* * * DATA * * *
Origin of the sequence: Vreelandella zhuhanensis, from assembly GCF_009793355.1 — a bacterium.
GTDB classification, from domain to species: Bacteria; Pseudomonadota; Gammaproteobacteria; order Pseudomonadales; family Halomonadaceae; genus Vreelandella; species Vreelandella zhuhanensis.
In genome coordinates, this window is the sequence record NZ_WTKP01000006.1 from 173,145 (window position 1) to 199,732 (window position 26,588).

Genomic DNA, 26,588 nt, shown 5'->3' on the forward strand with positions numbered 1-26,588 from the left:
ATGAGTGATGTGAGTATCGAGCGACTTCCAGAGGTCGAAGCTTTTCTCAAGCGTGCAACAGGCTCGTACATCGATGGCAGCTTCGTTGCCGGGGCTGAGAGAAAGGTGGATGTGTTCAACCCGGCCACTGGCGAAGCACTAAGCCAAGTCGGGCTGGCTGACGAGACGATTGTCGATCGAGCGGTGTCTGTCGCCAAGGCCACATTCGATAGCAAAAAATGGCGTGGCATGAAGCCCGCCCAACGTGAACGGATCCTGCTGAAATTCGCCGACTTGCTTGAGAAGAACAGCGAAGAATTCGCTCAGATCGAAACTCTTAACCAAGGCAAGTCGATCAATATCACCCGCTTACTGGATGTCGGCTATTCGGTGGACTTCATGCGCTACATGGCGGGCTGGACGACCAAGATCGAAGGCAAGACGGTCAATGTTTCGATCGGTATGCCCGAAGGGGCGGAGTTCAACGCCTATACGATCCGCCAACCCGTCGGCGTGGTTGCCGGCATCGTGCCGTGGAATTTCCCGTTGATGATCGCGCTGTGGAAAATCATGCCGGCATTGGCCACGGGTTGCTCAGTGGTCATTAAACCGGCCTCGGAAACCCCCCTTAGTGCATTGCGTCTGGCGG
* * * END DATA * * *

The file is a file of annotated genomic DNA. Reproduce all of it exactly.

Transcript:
Origin of the sequence: Vreelandella zhuhanensis, from assembly GCF_009793355.1 — a bacterium.
GTDB classification, from domain to species: Bacteria; Pseudomonadota; Gammaproteobacteria; order Pseudomonadales; family Halomonadaceae; genus Vreelandella; species Vreelandella zhuhanensis.
In genome coordinates, this window is the sequence record NZ_WTKP01000006.1 from 173,145 (window position 1) to 199,732 (window position 26,588).

Genomic DNA, 26,588 nt, shown 5'->3' on the forward strand with positions numbered 1-26,588 from the left:
ATGAGTGATGTGAGTATCGAGCGACTTCCAGAGGTCGAAGCTTTTCTCAAGCGTGCAACAGGCTCGTACATCGATGGCAGCTTCGTTGCCGGGGCTGAGAGAAAGGTGGATGTGTTCAACCCGGCCACTGGCGAAGCACTAAGCCAAGTCGGGCTGGCTGACGAGACGATTGTCGATCGAGCGGTGTCTGTCGCCAAGGCCACATTCGATAGCAAAAAATGGCGTGGCATGAAGCCCGCCCAACGTGAACGGATCCTGCTGAAATTCGCCGACTTGCTTGAGAAGAACAGCGAAGAATTCGCTCAGATCGAAACTCTTAACCAAGGCAAGTCGATCAATATCACCCGCTTACTGGATGTCGGCTATTCGGTGGACTTCATGCGCTACATGGCGGGCTGGACGACCAAGATCGAAGGCAAGACGGTCAATGTTTCGATCGGTATGCCCGAAGGGGCGGAGTTCAACGCCTATACGATCCGCCAACCCGTCGGCGTGGTTGCCGGCATCGTGCCGTGGAATTTCCCGTTGATGATCGCGCTGTGGAAAATCATGCCGGCATTGGCCACGGGTTGCTCAGTGGTCATTAAACCGGCCTCGGAAACCCCCCTTAGTGCATTGCGTCTGGCGG